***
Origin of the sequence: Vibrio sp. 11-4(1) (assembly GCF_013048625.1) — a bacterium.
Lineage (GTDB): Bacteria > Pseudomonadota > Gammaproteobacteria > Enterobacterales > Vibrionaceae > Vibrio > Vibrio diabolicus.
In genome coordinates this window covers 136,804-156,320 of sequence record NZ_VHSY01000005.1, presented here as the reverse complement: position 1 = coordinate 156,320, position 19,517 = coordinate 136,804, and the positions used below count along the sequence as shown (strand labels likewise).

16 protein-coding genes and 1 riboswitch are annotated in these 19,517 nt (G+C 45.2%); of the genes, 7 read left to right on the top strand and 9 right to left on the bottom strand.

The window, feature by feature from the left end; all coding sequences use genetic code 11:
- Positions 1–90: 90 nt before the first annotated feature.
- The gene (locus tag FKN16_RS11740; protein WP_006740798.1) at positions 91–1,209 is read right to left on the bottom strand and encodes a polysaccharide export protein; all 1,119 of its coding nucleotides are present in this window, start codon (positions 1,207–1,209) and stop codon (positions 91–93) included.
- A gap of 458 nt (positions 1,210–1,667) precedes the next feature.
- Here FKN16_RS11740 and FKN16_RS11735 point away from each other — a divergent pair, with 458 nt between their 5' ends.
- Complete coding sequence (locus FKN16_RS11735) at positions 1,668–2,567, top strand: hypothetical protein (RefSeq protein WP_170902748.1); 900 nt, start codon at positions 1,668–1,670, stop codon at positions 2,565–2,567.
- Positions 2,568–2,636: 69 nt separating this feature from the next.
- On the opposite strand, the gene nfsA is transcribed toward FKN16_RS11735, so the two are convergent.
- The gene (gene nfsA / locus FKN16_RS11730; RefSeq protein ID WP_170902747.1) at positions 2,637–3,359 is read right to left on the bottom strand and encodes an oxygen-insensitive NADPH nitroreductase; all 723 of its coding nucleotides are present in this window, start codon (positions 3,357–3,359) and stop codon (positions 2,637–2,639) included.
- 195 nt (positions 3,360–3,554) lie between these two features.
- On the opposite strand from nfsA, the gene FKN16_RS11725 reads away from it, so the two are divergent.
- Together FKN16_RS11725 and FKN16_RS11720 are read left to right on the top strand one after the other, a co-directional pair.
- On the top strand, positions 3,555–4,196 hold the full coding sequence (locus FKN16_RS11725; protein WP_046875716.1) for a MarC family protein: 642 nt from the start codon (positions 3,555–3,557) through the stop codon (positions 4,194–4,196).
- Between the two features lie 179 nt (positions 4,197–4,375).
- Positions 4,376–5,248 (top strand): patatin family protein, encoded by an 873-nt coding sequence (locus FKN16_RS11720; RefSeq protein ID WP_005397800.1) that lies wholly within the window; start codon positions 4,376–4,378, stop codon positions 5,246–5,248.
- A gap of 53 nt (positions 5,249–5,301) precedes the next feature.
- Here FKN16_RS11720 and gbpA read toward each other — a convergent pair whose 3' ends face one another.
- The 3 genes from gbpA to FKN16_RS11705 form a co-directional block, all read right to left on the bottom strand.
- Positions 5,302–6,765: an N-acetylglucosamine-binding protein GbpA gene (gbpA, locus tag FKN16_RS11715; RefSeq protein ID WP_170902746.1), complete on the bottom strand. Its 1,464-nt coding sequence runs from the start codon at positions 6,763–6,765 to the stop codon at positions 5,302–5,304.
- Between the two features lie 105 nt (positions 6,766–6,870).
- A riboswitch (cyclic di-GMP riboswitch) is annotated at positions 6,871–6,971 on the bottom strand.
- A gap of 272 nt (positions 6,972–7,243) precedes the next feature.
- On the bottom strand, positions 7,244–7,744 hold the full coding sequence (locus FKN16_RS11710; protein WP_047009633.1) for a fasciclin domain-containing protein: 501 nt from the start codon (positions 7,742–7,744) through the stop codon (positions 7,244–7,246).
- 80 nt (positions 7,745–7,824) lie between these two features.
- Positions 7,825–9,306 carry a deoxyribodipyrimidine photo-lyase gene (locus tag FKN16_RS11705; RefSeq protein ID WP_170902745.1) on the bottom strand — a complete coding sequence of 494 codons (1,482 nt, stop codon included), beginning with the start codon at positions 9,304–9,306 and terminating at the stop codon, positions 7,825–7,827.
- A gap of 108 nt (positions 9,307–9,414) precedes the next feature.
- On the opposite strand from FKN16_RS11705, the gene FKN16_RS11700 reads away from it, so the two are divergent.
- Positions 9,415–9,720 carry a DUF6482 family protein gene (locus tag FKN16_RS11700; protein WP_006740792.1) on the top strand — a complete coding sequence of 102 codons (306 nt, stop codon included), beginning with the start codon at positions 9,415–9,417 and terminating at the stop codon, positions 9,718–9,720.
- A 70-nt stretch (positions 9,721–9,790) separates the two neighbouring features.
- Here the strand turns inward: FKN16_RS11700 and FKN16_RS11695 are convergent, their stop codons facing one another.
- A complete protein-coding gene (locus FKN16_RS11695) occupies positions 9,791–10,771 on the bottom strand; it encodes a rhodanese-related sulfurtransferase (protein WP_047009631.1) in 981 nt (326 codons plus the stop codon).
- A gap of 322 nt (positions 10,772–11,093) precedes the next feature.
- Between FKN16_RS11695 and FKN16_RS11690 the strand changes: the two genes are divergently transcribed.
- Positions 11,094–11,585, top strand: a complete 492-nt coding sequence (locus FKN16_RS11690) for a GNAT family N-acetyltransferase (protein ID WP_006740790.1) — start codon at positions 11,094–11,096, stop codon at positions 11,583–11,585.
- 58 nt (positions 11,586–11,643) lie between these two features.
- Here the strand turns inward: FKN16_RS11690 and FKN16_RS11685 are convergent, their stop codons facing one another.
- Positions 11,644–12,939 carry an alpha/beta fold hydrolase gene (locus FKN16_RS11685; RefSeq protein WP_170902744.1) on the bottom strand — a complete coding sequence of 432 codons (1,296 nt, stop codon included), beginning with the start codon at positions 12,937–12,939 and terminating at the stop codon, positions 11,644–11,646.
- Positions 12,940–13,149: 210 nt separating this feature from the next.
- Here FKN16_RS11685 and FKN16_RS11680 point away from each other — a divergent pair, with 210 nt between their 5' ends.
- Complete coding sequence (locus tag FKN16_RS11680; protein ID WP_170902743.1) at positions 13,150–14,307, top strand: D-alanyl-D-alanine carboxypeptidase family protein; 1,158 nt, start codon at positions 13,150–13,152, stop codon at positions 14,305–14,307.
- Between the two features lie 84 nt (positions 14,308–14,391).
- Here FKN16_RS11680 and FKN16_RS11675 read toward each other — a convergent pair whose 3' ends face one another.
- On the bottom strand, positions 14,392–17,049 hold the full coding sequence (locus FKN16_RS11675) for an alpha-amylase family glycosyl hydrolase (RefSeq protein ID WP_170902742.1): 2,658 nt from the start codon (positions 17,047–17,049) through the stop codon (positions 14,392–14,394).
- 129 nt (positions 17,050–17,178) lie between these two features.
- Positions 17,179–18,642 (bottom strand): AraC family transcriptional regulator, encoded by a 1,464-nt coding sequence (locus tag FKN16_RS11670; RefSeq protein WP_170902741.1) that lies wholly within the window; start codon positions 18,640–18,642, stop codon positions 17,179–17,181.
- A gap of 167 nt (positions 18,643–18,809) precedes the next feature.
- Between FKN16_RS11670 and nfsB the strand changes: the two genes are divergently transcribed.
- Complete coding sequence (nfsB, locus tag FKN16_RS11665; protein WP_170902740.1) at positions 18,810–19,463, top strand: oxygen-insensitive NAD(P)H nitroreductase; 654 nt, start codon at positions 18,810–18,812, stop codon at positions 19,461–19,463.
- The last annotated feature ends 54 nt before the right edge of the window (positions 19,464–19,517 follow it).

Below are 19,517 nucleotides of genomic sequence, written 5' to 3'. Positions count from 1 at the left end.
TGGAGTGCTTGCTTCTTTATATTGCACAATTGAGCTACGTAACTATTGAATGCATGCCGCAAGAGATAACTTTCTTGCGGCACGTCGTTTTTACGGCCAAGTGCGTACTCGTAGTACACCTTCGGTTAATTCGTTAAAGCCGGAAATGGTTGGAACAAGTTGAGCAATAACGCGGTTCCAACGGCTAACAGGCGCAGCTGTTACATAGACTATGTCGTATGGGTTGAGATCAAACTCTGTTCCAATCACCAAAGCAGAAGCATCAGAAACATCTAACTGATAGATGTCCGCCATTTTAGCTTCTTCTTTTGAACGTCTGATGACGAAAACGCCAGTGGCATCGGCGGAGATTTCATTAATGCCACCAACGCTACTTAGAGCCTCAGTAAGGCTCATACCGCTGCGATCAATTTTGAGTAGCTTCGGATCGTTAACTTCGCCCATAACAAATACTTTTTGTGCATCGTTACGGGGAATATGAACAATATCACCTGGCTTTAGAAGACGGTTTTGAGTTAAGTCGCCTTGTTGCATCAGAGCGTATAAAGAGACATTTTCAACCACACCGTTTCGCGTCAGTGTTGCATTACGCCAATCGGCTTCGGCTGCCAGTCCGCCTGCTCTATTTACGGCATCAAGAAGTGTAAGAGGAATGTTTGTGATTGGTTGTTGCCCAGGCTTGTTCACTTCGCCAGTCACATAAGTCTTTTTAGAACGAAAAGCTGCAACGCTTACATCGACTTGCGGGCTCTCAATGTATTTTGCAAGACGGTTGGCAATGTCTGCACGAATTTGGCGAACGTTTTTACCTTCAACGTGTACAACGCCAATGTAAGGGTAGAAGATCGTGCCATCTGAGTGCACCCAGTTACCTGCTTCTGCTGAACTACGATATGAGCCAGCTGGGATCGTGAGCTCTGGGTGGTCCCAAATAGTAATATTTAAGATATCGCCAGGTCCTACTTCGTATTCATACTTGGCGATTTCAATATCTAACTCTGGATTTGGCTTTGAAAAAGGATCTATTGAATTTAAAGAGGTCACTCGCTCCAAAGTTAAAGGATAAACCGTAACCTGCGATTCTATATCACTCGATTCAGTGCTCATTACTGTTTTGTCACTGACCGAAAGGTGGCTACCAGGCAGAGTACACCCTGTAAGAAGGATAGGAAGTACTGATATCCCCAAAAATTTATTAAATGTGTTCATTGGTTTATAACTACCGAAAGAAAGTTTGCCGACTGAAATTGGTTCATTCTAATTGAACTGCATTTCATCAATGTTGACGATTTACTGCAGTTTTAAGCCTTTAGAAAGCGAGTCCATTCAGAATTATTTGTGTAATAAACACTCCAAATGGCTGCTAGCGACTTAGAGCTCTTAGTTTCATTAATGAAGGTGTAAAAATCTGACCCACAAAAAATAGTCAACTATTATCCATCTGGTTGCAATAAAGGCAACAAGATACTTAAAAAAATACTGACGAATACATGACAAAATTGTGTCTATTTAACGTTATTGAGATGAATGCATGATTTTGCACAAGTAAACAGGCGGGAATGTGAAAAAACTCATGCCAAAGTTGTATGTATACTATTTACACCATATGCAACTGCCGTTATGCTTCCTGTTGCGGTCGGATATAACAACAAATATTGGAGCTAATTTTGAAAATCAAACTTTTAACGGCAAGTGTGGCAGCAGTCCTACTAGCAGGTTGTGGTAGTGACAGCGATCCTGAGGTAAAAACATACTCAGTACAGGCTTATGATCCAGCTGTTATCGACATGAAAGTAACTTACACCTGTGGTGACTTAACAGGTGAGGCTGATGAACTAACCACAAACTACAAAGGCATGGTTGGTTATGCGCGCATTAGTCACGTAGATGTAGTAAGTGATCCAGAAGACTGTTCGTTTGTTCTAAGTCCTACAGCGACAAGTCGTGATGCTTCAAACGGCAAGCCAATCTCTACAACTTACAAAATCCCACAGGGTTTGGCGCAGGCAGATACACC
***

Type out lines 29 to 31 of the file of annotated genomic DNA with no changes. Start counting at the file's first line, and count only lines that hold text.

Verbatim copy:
- Positions 7,825–9,306 carry a deoxyribodipyrimidine photo-lyase gene (locus tag FKN16_RS11705; RefSeq protein ID WP_170902745.1) on the bottom strand — a complete coding sequence of 494 codons (1,482 nt, stop codon included), beginning with the start codon at positions 9,304–9,306 and terminating at the stop codon, positions 7,825–7,827.
- A gap of 108 nt (positions 9,307–9,414) precedes the next feature.
- On the opposite strand from FKN16_RS11705, the gene FKN16_RS11700 reads away from it, so the two are divergent.